Next March, the New-York Historical Society will stage what is billed as the “first large-scale exhibition of materials from the Grateful Dead Archive.” Drawn from the Archive housed at the University of California Santa Cruz, The Grateful Dead: Now Playing at the New-York Historical Society, is being billed as a history lesson of the Grateful Dead, its music, and their phenomenal impact and popularity with a wide selection of original art, posters, banners, props and other relics.
According to the New-York Historical Society web site, the exhibition will look at how the Dead's origins in northern California in the 1960s was an amalgamation of the Beat Generation and the Hippie scene. It will also touch on the band's iconoclastic approach to the recording industry, which served as both a curse and a blessing during the Dead's 30-year run.
Of course, this being New York. the Dead's days in the city will be examined, with glimpses into early dates at Greenwich Village coffeehouses, impromptu performances in Central Park and at Columbia University during the 1968 Student Strike; to concerts at the Fillmore East, the Academy of Music and the 46th Street Rock Palace in Brooklyn during the 1970s; and, ultimately, to concert events at larger halls and stadiums such as Radio City Music Hall, Madison Square Garden and Giants Stadium.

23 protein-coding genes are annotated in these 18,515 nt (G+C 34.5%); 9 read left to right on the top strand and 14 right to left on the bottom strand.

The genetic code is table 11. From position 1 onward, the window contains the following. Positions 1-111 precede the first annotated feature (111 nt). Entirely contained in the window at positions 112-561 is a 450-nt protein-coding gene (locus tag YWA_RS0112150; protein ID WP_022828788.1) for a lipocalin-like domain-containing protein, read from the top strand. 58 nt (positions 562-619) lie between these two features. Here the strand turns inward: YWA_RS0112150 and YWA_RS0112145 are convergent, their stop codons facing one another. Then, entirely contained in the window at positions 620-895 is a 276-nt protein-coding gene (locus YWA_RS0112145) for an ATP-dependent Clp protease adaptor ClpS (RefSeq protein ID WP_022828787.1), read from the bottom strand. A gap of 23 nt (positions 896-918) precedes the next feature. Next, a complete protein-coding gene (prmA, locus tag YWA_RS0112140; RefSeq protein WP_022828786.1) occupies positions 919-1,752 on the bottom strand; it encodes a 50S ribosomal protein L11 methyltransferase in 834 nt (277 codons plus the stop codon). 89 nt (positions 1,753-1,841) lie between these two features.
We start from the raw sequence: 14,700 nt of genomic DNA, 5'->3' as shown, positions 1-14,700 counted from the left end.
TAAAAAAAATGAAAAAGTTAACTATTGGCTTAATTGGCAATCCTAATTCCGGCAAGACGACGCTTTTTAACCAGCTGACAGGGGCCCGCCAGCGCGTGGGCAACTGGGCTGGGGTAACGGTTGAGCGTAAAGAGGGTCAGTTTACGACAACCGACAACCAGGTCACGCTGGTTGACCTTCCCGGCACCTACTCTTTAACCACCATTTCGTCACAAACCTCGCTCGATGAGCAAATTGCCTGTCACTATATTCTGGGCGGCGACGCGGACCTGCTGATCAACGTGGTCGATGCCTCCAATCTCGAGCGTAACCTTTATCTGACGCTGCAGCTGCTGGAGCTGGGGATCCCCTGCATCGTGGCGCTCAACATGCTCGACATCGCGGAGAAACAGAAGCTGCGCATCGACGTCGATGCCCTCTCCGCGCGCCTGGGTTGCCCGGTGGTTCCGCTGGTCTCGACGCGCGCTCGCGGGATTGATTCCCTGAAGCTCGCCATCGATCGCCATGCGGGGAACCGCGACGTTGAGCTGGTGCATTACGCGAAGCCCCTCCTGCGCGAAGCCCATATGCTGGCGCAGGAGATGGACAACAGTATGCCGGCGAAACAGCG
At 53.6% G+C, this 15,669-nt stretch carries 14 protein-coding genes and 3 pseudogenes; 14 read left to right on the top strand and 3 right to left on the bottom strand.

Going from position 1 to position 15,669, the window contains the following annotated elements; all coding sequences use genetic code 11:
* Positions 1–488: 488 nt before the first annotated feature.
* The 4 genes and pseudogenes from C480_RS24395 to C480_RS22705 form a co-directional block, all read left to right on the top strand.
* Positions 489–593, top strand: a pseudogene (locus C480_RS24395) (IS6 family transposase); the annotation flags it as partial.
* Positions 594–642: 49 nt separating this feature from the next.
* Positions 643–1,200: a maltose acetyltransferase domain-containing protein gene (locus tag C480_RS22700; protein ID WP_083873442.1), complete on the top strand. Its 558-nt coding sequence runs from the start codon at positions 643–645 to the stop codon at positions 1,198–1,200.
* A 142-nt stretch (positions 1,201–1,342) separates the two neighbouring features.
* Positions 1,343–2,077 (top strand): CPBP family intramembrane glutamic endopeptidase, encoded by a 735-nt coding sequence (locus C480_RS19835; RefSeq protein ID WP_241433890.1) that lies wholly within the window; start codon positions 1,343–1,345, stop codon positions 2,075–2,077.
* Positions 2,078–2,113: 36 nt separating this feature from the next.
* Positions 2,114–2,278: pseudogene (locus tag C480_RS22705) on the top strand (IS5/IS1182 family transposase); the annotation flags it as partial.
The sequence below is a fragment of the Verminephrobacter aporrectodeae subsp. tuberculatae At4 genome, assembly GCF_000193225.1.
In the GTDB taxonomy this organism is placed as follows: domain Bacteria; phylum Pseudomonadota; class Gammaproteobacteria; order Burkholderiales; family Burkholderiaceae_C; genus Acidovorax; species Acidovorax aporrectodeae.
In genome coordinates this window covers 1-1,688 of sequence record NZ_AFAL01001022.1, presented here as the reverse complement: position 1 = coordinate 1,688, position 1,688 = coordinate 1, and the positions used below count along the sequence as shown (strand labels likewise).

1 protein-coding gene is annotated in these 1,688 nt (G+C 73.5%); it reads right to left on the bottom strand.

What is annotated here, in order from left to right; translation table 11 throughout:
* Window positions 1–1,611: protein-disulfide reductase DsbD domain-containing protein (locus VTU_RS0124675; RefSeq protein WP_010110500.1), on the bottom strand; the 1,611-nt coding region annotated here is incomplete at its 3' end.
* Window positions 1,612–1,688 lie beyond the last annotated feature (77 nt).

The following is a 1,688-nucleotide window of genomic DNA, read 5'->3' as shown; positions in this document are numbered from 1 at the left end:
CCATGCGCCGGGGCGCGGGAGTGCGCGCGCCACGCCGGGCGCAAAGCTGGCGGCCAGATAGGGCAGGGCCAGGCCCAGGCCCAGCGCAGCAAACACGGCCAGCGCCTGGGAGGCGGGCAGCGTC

Before the March opening, a special fund-raising event where art, artifacts and documents from the Archive will be previewed is to take place on October 21 at the New-York Historical Society. Grateful Dead members Phil Lesh and Bob Weir are expected to attend. For more information, send an e-mail to firstname.lastname@example.org.